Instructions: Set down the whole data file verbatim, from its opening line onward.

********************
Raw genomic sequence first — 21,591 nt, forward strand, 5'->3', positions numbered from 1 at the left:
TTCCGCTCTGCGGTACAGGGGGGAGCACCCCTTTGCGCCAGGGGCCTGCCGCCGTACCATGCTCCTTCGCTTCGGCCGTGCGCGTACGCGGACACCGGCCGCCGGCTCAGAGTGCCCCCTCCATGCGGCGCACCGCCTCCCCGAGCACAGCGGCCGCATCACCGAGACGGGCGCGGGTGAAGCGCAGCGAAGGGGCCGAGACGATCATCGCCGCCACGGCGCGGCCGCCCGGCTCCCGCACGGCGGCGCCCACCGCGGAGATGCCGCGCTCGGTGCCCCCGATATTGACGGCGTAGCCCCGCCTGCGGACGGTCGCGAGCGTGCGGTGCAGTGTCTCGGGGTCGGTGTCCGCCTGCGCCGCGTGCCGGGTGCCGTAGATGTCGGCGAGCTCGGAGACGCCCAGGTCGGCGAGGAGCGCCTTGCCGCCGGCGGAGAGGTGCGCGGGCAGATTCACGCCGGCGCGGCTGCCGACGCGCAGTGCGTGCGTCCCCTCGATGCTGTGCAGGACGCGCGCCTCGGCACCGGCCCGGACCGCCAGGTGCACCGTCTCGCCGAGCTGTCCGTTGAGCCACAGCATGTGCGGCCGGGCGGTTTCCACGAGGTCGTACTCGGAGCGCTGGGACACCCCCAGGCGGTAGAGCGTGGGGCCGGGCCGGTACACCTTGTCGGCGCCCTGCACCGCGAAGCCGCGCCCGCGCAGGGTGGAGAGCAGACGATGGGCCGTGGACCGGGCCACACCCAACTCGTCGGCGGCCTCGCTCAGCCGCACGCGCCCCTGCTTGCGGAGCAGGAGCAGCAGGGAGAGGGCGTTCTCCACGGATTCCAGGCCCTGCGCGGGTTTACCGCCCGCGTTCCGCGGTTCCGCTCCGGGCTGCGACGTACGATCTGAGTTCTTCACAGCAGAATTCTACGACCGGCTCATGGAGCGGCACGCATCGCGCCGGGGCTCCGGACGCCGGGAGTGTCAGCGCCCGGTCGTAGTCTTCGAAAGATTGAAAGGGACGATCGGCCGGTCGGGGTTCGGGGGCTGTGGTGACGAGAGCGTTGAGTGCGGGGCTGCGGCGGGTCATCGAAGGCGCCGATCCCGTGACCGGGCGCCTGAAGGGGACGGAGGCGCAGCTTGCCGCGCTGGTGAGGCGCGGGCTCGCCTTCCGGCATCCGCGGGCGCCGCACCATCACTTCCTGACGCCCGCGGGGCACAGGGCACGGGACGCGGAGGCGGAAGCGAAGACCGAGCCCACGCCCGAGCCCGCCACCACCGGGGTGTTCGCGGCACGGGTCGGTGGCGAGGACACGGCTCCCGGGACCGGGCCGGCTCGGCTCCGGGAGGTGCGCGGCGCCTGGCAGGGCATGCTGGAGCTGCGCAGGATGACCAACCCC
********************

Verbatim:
Raw genomic sequence first — 21,591 nt, forward strand, 5'->3', positions numbered from 1 at the left:
TTCCGCTCTGCGGTACAGGGGGGAGCACCCCTTTGCGCCAGGGGCCTGCCGCCGTACCATGCTCCTTCGCTTCGGCCGTGCGCGTACGCGGACACCGGCCGCCGGCTCAGAGTGCCCCCTCCATGCGGCGCACCGCCTCCCCGAGCACAGCGGCCGCATCACCGAGACGGGCGCGGGTGAAGCGCAGCGAAGGGGCCGAGACGATCATCGCCGCCACGGCGCGGCCGCCCGGCTCCCGCACGGCGGCGCCCACCGCGGAGATGCCGCGCTCGGTGCCCCCGATATTGACGGCGTAGCCCCGCCTGCGGACGGTCGCGAGCGTGCGGTGCAGTGTCTCGGGGTCGGTGTCCGCCTGCGCCGCGTGCCGGGTGCCGTAGATGTCGGCGAGCTCGGAGACGCCCAGGTCGGCGAGGAGCGCCTTGCCGCCGGCGGAGAGGTGCGCGGGCAGATTCACGCCGGCGCGGCTGCCGACGCGCAGTGCGTGCGTCCCCTCGATGCTGTGCAGGACGCGCGCCTCGGCACCGGCCCGGACCGCCAGGTGCACCGTCTCGCCGAGCTGTCCGTTGAGCCACAGCATGTGCGGCCGGGCGGTTTCCACGAGGTCGTACTCGGAGCGCTGGGACACCCCCAGGCGGTAGAGCGTGGGGCCGGGCCGGTACACCTTGTCGGCGCCCTGCACCGCGAAGCCGCGCCCGCGCAGGGTGGAGAGCAGACGATGGGCCGTGGACCGGGCCACACCCAACTCGTCGGCGGCCTCGCTCAGCCGCACGCGCCCCTGCTTGCGGAGCAGGAGCAGCAGGGAGAGGGCGTTCTCCACGGATTCCAGGCCCTGCGCGGGTTTACCGCCCGCGTTCCGCGGTTCCGCTCCGGGCTGCGACGTACGATCTGAGTTCTTCACAGCAGAATTCTACGACCGGCTCATGGAGCGGCACGCATCGCGCCGGGGCTCCGGACGCCGGGAGTGTCAGCGCCCGGTCGTAGTCTTCGAAAGATTGAAAGGGACGATCGGCCGGTCGGGGTTCGGGGGCTGTGGTGACGAGAGCGTTGAGTGCGGGGCTGCGGCGGGTCATCGAAGGCGCCGATCCCGTGACCGGGCGCCTGAAGGGGACGGAGGCGCAGCTTGCCGCGCTGGTGAGGCGCGGGCTCGCCTTCCGGCATCCGCGGGCGCCGCACCATCACTTCCTGACGCCCGCGGGGCACAGGGCACGGGACGCGGAGGCGGAAGCGAAGACCGAGCCCACGCCCGAGCCCGCCACCACCGGGGTGTTCGCGGCACGGGTCGGTGGCGAGGACACGGCTCCCGGGACCGGGCCGGCTCGGCTCCGGGAGGTGCGCGGCGCCTGGCAGGGCATGCTGGAGCTGCGCAGGATGACCAACCCC